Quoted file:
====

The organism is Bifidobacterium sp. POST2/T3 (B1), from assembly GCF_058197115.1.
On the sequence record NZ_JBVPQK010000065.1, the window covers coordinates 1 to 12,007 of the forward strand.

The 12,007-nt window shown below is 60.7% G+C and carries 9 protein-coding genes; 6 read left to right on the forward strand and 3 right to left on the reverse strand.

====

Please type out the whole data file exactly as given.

The organism is Bifidobacterium sp. POST2/T3 (B1), from assembly GCF_058197115.1.
On the sequence record NZ_JBVPQK010000065.1, the window covers coordinates 1 to 12,007 of the forward strand.

The 12,007-nt window shown below is 60.7% G+C and carries 9 protein-coding genes; 6 read left to right on the forward strand and 3 right to left on the reverse strand.